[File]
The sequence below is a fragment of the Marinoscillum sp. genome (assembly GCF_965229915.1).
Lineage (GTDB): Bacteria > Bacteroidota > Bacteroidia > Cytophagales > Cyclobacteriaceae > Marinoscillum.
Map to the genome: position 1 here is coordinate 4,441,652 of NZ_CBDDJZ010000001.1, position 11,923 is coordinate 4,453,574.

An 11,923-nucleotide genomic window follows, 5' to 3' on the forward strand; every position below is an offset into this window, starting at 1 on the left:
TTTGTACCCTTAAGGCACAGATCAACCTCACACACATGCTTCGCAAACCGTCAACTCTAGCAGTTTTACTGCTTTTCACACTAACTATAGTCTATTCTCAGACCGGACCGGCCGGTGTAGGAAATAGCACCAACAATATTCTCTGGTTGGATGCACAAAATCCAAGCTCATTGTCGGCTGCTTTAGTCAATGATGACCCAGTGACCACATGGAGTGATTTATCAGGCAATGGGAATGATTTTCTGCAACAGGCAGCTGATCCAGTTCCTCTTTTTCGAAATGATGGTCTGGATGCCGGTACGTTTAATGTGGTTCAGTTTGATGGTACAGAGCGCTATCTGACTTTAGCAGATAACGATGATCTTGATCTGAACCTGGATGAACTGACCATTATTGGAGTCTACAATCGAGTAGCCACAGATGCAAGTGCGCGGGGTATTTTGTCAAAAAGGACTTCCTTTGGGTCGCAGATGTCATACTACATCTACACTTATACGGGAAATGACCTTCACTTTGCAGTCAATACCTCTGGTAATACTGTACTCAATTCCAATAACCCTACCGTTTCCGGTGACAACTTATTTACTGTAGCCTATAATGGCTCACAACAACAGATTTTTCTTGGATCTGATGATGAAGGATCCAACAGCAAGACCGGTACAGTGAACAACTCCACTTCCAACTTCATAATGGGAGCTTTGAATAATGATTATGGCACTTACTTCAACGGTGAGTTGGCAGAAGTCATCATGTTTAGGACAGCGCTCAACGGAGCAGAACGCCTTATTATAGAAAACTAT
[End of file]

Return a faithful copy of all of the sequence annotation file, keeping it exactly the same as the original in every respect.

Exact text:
The sequence below is a fragment of the Marinoscillum sp. genome (assembly GCF_965229915.1).
Lineage (GTDB): Bacteria > Bacteroidota > Bacteroidia > Cytophagales > Cyclobacteriaceae > Marinoscillum.
Map to the genome: position 1 here is coordinate 4,441,652 of NZ_CBDDJZ010000001.1, position 11,923 is coordinate 4,453,574.

An 11,923-nucleotide genomic window follows, 5' to 3' on the forward strand; every position below is an offset into this window, starting at 1 on the left:
TTTGTACCCTTAAGGCACAGATCAACCTCACACACATGCTTCGCAAACCGTCAACTCTAGCAGTTTTACTGCTTTTCACACTAACTATAGTCTATTCTCAGACCGGACCGGCCGGTGTAGGAAATAGCACCAACAATATTCTCTGGTTGGATGCACAAAATCCAAGCTCATTGTCGGCTGCTTTAGTCAATGATGACCCAGTGACCACATGGAGTGATTTATCAGGCAATGGGAATGATTTTCTGCAACAGGCAGCTGATCCAGTTCCTCTTTTTCGAAATGATGGTCTGGATGCCGGTACGTTTAATGTGGTTCAGTTTGATGGTACAGAGCGCTATCTGACTTTAGCAGATAACGATGATCTTGATCTGAACCTGGATGAACTGACCATTATTGGAGTCTACAATCGAGTAGCCACAGATGCAAGTGCGCGGGGTATTTTGTCAAAAAGGACTTCCTTTGGGTCGCAGATGTCATACTACATCTACACTTATACGGGAAATGACCTTCACTTTGCAGTCAATACCTCTGGTAATACTGTACTCAATTCCAATAACCCTACCGTTTCCGGTGACAACTTATTTACTGTAGCCTATAATGGCTCACAACAACAGATTTTTCTTGGATCTGATGATGAAGGATCCAACAGCAAGACCGGTACAGTGAACAACTCCACTTCCAACTTCATAATGGGAGCTTTGAATAATGATTATGGCACTTACTTCAACGGTGAGTTGGCAGAAGTCATCATGTTTAGGACAGCGCTCAACGGAGCAGAACGCCTTATTATAGAAAACTAT